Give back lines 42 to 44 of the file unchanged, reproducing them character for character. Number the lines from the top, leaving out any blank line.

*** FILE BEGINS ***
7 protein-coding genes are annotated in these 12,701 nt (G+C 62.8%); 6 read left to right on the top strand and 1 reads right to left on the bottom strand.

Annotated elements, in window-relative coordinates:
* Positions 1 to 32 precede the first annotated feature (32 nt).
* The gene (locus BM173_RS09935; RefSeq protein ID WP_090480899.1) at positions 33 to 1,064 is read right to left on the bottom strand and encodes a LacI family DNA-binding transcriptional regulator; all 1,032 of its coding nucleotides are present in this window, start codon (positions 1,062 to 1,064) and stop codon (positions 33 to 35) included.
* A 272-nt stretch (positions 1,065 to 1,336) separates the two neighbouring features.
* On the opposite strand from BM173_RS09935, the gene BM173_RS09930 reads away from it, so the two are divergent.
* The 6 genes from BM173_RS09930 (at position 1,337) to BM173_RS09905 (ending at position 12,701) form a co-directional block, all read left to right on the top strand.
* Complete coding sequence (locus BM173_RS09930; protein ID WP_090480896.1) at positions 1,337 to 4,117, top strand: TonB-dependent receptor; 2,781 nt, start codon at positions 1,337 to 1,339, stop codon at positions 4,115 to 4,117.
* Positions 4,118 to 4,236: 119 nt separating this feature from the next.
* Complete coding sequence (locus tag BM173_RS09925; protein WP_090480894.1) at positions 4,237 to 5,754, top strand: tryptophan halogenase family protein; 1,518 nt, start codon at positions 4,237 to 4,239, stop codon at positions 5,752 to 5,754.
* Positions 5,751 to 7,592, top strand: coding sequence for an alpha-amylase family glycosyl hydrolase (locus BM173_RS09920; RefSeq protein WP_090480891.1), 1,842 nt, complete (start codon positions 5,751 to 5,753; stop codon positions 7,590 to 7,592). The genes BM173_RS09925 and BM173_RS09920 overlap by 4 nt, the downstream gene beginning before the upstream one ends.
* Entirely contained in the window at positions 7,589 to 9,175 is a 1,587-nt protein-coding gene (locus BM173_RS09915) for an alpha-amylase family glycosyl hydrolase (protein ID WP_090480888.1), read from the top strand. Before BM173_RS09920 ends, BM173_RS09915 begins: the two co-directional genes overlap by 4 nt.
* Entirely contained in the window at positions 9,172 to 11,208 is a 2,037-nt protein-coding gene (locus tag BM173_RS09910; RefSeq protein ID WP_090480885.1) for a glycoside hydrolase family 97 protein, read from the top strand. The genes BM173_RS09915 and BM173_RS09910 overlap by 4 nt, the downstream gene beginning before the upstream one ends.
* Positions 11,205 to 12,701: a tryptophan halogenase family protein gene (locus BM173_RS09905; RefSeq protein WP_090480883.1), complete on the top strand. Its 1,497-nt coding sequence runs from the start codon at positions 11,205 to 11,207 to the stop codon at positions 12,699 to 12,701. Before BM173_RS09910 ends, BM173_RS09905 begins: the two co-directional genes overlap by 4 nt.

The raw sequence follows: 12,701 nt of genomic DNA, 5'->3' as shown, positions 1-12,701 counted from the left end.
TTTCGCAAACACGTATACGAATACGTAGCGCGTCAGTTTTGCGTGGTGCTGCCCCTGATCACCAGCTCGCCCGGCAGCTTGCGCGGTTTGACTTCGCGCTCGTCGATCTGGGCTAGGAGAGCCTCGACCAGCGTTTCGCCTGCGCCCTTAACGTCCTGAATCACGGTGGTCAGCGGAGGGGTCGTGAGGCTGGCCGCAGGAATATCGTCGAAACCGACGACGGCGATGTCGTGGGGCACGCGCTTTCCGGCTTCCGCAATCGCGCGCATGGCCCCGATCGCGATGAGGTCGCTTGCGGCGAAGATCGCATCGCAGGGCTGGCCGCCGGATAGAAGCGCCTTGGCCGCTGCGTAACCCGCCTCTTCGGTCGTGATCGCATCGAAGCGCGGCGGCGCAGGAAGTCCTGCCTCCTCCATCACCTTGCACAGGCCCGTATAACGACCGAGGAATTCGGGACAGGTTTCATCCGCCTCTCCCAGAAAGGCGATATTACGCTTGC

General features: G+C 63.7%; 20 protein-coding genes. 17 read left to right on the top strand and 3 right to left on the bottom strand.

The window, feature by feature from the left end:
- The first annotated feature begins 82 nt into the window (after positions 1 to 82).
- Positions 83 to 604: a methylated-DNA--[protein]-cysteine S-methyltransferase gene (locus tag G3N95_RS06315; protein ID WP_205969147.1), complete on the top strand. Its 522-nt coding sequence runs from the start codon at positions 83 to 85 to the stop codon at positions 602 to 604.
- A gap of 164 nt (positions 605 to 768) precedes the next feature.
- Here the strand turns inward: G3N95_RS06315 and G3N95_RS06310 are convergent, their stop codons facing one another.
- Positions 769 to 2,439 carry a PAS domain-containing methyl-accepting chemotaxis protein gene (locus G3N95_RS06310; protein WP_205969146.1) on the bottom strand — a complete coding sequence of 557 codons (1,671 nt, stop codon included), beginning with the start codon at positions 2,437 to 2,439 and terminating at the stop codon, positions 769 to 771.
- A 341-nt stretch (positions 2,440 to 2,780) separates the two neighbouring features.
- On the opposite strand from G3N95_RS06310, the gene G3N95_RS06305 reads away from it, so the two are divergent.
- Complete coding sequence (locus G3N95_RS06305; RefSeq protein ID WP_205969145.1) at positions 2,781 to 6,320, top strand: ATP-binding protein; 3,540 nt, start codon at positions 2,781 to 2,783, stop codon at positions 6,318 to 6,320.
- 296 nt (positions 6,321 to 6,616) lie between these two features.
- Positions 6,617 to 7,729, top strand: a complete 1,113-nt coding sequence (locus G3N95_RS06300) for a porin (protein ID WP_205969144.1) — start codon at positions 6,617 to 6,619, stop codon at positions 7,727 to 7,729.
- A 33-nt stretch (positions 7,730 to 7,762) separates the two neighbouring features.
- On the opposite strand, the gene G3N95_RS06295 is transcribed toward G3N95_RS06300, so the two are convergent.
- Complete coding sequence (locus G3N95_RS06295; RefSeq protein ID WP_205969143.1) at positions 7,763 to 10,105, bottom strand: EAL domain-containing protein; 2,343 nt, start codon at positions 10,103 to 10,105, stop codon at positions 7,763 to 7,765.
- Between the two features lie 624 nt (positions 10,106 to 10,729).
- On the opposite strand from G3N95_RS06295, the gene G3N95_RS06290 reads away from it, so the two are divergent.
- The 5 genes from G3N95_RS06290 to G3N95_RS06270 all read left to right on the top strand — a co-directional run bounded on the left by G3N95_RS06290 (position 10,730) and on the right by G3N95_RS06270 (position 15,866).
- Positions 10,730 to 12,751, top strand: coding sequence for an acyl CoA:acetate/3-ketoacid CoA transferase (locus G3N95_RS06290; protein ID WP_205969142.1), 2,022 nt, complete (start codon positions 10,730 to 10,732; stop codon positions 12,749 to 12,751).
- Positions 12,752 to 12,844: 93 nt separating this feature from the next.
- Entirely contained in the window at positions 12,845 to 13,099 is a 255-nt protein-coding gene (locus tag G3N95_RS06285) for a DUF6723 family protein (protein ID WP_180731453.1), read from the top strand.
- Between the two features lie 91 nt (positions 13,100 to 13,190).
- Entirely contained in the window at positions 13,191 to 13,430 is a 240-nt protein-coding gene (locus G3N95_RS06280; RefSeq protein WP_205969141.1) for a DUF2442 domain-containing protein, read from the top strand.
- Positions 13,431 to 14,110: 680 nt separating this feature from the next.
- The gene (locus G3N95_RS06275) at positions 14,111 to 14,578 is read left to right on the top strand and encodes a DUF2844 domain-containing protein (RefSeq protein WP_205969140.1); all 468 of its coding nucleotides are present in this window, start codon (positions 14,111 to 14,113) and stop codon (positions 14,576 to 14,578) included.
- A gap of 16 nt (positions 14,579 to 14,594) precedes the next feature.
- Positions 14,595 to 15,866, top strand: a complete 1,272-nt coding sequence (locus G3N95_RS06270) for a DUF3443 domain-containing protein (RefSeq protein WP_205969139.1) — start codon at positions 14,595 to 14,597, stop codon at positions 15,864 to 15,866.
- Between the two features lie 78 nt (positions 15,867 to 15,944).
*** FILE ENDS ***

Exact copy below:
- A gap of 16 nt (positions 14,579 to 14,594) precedes the next feature.
- Positions 14,595 to 15,866, top strand: a complete 1,272-nt coding sequence (locus G3N95_RS06270) for a DUF3443 domain-containing protein (RefSeq protein WP_205969139.1) — start codon at positions 14,595 to 14,597, stop codon at positions 15,864 to 15,866.
- Between the two features lie 78 nt (positions 15,867 to 15,944).